by R. Mark Rogers and Donald J. Bieniewicz*
Presented at the Southern Economic Association Annual Meeting,
Section for National Association of Forensic Economics
Original, November 12, 2000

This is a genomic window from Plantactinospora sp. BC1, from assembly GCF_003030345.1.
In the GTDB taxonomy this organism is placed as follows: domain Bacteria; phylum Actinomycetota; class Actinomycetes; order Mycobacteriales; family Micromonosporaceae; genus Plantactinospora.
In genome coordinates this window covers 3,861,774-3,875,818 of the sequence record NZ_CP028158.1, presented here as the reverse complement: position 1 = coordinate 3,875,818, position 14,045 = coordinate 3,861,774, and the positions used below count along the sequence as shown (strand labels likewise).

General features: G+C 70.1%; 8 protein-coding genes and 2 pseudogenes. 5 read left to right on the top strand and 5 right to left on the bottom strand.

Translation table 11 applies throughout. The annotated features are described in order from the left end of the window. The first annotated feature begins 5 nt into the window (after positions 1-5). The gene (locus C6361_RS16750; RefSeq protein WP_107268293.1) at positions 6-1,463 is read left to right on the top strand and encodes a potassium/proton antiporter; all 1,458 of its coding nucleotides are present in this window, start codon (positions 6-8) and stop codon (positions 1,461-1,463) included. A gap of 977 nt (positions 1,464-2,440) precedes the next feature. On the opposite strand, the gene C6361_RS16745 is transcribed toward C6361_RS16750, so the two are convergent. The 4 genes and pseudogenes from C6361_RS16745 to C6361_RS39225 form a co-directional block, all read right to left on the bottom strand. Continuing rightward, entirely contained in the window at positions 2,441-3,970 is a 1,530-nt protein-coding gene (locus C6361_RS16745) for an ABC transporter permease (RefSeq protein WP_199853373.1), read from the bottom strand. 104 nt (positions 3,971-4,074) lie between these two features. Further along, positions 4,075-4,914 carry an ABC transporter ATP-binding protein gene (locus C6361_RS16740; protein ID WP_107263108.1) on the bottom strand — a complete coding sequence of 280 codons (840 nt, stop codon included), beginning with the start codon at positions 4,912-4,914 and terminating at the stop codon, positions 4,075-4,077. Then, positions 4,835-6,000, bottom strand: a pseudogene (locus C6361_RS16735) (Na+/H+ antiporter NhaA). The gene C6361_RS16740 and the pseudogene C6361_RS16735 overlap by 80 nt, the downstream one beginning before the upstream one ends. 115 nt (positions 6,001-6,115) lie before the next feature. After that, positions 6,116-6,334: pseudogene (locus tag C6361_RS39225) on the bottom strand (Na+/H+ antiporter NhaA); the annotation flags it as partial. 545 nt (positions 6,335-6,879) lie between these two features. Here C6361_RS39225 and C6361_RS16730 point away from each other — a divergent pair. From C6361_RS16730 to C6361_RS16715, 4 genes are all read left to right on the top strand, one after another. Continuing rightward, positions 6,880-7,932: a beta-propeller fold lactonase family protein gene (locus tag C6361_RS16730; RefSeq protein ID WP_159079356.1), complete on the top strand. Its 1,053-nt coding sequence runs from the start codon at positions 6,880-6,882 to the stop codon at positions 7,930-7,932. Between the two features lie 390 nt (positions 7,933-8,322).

With the implementation of presumptive child support guidelines by the states, is there a role for forensic economists in family court? Yes! Contrary to public perception, child support guidelines enacted, judicially implemented, or administratively implemented by the states bear little relationship to actual expenditures on children. The divergence of presumptive awards from economic-based child support obligations is significant not only for high-income situations but generally all income levels. Given that the financial stakes can be high for the parties involved and that presumptive awards do not reflect true economic costs, there clearly is a role for economists to offer an economics basis for rebutting the legal presumption. The forensic economist can then present a rational, economic-based recommendation for the child support obligation. Federal regulations require that state guidelines allow for a rebuttal of the presumptive award when the presumptive award is shown to be unjust or inappropriate and states have put such language in their guideline statutes.
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